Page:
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About the author:
Jonathan also looked back at the world of September 10, 2001 and hoped Turka Bella could help recover the innocence lost from that time. He believed that if he shared his story of love between a Jewish-American soldier and a Turkish-Muslim woman, it might encourage others to share their stories and eventually lead to the realization that for the most part, we are all the same.
What inspired you to write your book?
I wanted to share my story to try to make difference in the world. To show others that different backgrounds are not important. Love can strike from anywhere at anytime.
Here is a short sample from the book:
When do you fall in love?
Does the clock start ticking from the moment you first lay eyes on someone? The instant your eyes meet? Is it when you speak to each other for the first time? Or the telltale kiss? Some people know each other for years before sparks ignite. Some people never manage to put their finger on it—the exact when and how and why. I am one of the lucky ones.
The DVD slipped effortlessly from its case. I always used the end of my sleeve to polish the metallic face of the disc, its blurred shine testament to years of use. I loaded it into the player and settled back onto the couch with my remote in hand.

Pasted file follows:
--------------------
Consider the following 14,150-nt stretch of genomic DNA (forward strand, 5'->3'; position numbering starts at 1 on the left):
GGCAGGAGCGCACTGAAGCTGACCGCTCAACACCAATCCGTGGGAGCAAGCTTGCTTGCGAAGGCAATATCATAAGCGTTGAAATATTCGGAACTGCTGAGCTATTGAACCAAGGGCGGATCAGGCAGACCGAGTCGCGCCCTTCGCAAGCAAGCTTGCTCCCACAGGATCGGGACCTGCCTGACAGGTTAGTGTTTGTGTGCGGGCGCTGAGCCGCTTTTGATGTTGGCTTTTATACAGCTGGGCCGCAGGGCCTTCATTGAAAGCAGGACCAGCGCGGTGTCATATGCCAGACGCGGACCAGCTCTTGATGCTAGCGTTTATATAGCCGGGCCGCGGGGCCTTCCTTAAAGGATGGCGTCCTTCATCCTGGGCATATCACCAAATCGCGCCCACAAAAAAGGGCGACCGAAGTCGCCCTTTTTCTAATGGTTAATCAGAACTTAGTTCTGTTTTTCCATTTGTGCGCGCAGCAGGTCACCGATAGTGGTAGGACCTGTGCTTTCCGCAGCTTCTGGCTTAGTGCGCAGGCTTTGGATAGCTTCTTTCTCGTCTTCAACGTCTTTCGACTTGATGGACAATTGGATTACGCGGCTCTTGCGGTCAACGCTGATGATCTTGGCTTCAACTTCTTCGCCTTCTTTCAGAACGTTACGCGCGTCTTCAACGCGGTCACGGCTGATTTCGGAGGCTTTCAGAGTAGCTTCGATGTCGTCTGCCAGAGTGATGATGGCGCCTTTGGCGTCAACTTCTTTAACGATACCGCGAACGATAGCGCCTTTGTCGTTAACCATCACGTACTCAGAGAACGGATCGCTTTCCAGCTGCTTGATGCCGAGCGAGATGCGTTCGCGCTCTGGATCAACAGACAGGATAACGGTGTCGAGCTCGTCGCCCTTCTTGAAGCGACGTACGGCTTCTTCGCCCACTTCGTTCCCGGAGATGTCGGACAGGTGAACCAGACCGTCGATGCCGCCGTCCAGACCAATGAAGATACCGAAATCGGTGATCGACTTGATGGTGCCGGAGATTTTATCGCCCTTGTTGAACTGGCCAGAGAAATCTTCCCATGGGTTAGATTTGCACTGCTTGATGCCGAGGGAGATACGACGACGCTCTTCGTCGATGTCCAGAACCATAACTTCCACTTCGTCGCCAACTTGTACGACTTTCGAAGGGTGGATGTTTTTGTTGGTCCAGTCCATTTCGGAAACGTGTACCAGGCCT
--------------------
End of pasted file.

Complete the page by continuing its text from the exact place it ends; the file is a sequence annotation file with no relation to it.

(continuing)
I skipped through the menu’s chapters, knowing the order of events down to the minute. Once the screen filled with the mammoth Rathaus-Glockenspiel, I pressed pause. I allowed the memories to flit around my mind, as if a funnel of wind had stirred up a neatly-stacked pile of photographs, the kind taken by an old-school instant camera.
The snapshot of Munich’s beloved tourist attraction: a massive building housing 32 life-sized figures and 43 bells, the place where the dance Schäfflertanz happens every seven years as it supposedly first did in 1517. The memory of three bright-eyed Americans laughing into a camcorder while fighting a hangover. The panorama of vibrantly-dressed tourists under an unusually brilliant sky. And her.
I pressed play.